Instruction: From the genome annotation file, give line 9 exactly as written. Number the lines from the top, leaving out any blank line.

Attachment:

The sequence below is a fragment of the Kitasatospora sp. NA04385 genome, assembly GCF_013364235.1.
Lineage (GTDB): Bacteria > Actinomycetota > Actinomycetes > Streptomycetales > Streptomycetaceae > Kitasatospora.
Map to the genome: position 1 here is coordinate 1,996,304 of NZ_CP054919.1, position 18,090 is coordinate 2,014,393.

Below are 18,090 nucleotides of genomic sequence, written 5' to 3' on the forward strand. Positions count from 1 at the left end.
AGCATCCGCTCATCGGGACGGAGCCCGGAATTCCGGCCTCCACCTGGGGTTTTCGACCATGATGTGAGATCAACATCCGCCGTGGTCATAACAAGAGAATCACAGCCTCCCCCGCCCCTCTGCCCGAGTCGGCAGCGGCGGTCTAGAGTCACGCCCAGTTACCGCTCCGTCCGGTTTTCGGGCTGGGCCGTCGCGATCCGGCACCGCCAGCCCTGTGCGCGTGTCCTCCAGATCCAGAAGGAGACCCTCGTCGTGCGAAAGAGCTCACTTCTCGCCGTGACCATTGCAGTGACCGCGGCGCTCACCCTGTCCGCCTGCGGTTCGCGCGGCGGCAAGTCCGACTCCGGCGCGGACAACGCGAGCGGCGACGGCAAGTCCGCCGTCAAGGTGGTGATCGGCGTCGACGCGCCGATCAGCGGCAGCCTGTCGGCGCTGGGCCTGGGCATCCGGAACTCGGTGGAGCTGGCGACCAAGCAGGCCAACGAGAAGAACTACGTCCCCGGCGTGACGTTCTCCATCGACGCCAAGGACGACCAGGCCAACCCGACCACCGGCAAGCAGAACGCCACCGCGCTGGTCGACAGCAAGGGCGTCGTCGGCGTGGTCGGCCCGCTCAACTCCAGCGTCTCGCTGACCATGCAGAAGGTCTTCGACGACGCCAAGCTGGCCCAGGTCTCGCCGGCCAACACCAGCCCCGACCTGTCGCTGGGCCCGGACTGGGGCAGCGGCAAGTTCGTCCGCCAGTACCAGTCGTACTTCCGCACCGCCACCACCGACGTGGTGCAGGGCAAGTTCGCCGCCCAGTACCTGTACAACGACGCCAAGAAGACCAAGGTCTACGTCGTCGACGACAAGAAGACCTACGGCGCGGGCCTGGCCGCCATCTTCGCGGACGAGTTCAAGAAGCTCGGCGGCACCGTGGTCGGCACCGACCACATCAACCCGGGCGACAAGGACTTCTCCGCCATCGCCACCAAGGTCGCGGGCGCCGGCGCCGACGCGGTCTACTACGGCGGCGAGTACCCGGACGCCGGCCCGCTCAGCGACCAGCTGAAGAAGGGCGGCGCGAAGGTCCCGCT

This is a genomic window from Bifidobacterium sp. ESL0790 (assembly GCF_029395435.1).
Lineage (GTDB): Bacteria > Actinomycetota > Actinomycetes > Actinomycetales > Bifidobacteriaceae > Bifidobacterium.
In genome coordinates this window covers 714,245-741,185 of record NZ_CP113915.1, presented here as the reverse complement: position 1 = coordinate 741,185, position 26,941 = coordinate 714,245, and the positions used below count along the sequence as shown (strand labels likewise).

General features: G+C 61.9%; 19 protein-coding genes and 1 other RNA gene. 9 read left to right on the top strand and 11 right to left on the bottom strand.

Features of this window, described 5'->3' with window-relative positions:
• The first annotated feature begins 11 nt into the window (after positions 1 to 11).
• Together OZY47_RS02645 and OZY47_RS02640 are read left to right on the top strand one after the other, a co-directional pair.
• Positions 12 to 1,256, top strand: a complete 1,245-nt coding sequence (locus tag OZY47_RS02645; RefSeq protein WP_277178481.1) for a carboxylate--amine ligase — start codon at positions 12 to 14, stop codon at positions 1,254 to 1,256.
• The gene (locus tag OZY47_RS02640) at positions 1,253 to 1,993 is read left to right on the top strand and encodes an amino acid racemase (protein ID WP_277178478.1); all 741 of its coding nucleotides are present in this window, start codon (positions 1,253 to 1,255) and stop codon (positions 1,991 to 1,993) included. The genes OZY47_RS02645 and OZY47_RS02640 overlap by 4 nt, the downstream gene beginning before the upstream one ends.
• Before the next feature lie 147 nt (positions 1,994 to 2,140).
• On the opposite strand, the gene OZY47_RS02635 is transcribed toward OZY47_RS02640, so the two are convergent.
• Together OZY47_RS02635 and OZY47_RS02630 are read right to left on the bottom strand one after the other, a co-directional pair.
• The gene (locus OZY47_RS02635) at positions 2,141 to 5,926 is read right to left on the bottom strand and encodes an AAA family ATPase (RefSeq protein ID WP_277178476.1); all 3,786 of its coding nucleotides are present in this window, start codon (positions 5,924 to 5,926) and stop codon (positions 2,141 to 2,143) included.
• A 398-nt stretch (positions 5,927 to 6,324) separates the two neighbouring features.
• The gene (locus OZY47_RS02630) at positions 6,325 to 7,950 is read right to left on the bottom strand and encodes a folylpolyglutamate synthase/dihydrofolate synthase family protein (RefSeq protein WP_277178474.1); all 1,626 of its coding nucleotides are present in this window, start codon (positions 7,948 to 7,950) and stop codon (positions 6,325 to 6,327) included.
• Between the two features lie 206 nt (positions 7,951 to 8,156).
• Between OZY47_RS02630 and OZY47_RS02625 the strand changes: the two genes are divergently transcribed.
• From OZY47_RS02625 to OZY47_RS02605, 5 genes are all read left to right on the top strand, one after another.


General features: G+C 61.9%; 19 protein-coding genes and 1 other RNA gene. 9 read left to right on the top strand and 11 right to left on the bottom strand.